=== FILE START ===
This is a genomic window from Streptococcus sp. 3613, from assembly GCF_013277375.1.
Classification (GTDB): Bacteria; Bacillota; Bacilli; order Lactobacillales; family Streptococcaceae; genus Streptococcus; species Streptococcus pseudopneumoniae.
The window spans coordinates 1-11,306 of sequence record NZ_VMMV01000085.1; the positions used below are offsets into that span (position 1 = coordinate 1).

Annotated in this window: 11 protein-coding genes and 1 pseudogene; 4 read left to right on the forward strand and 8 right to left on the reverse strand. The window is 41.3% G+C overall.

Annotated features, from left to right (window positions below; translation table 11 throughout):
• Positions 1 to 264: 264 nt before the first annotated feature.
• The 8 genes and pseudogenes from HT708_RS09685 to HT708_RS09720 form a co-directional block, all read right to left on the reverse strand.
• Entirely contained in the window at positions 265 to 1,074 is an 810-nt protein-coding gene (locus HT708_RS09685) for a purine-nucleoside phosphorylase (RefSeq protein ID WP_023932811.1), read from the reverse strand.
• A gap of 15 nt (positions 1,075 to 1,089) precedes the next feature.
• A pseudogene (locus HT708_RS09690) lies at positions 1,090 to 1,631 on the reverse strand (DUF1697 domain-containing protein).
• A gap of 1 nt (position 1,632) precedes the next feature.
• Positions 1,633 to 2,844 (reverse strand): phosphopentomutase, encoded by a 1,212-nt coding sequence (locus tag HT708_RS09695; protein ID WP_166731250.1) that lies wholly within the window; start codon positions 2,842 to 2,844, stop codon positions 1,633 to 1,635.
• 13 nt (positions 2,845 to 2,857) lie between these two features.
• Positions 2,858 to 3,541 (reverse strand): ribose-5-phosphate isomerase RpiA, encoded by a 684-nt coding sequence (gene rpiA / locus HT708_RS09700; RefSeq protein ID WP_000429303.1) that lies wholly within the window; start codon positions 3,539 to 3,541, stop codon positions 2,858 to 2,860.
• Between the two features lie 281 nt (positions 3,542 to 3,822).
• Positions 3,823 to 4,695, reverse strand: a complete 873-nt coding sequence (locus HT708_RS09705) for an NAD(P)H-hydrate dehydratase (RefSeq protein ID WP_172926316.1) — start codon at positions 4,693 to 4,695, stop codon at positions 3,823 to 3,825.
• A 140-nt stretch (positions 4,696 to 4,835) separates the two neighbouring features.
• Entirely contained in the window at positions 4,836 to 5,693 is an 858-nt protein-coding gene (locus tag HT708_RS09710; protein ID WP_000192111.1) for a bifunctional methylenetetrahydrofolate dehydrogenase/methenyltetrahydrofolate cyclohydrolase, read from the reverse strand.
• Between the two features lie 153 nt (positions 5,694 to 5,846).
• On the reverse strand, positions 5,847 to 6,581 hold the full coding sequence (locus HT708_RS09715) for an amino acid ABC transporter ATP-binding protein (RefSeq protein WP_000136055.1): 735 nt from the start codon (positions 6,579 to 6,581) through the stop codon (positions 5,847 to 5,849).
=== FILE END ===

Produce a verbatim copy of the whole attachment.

This is a genomic window from Streptococcus sp. 3613, from assembly GCF_013277375.1.
Classification (GTDB): Bacteria; Bacillota; Bacilli; order Lactobacillales; family Streptococcaceae; genus Streptococcus; species Streptococcus pseudopneumoniae.
The window spans coordinates 1-11,306 of sequence record NZ_VMMV01000085.1; the positions used below are offsets into that span (position 1 = coordinate 1).

Annotated in this window: 11 protein-coding genes and 1 pseudogene; 4 read left to right on the forward strand and 8 right to left on the reverse strand. The window is 41.3% G+C overall.

Annotated features, from left to right (window positions below; translation table 11 throughout):
• Positions 1 to 264: 264 nt before the first annotated feature.
• The 8 genes and pseudogenes from HT708_RS09685 to HT708_RS09720 form a co-directional block, all read right to left on the reverse strand.
• Entirely contained in the window at positions 265 to 1,074 is an 810-nt protein-coding gene (locus HT708_RS09685) for a purine-nucleoside phosphorylase (RefSeq protein ID WP_023932811.1), read from the reverse strand.
• A gap of 15 nt (positions 1,075 to 1,089) precedes the next feature.
• A pseudogene (locus HT708_RS09690) lies at positions 1,090 to 1,631 on the reverse strand (DUF1697 domain-containing protein).
• A gap of 1 nt (position 1,632) precedes the next feature.
• Positions 1,633 to 2,844 (reverse strand): phosphopentomutase, encoded by a 1,212-nt coding sequence (locus tag HT708_RS09695; protein ID WP_166731250.1) that lies wholly within the window; start codon positions 2,842 to 2,844, stop codon positions 1,633 to 1,635.
• 13 nt (positions 2,845 to 2,857) lie between these two features.
• Positions 2,858 to 3,541 (reverse strand): ribose-5-phosphate isomerase RpiA, encoded by a 684-nt coding sequence (gene rpiA / locus HT708_RS09700; RefSeq protein ID WP_000429303.1) that lies wholly within the window; start codon positions 3,539 to 3,541, stop codon positions 2,858 to 2,860.
• Between the two features lie 281 nt (positions 3,542 to 3,822).
• Positions 3,823 to 4,695, reverse strand: a complete 873-nt coding sequence (locus HT708_RS09705) for an NAD(P)H-hydrate dehydratase (RefSeq protein ID WP_172926316.1) — start codon at positions 4,693 to 4,695, stop codon at positions 3,823 to 3,825.
• A 140-nt stretch (positions 4,696 to 4,835) separates the two neighbouring features.
• Entirely contained in the window at positions 4,836 to 5,693 is an 858-nt protein-coding gene (locus tag HT708_RS09710; protein ID WP_000192111.1) for a bifunctional methylenetetrahydrofolate dehydrogenase/methenyltetrahydrofolate cyclohydrolase, read from the reverse strand.
• Between the two features lie 153 nt (positions 5,694 to 5,846).
• On the reverse strand, positions 5,847 to 6,581 hold the full coding sequence (locus HT708_RS09715) for an amino acid ABC transporter ATP-binding protein (RefSeq protein WP_000136055.1): 735 nt from the start codon (positions 6,579 to 6,581) through the stop codon (positions 5,847 to 5,849).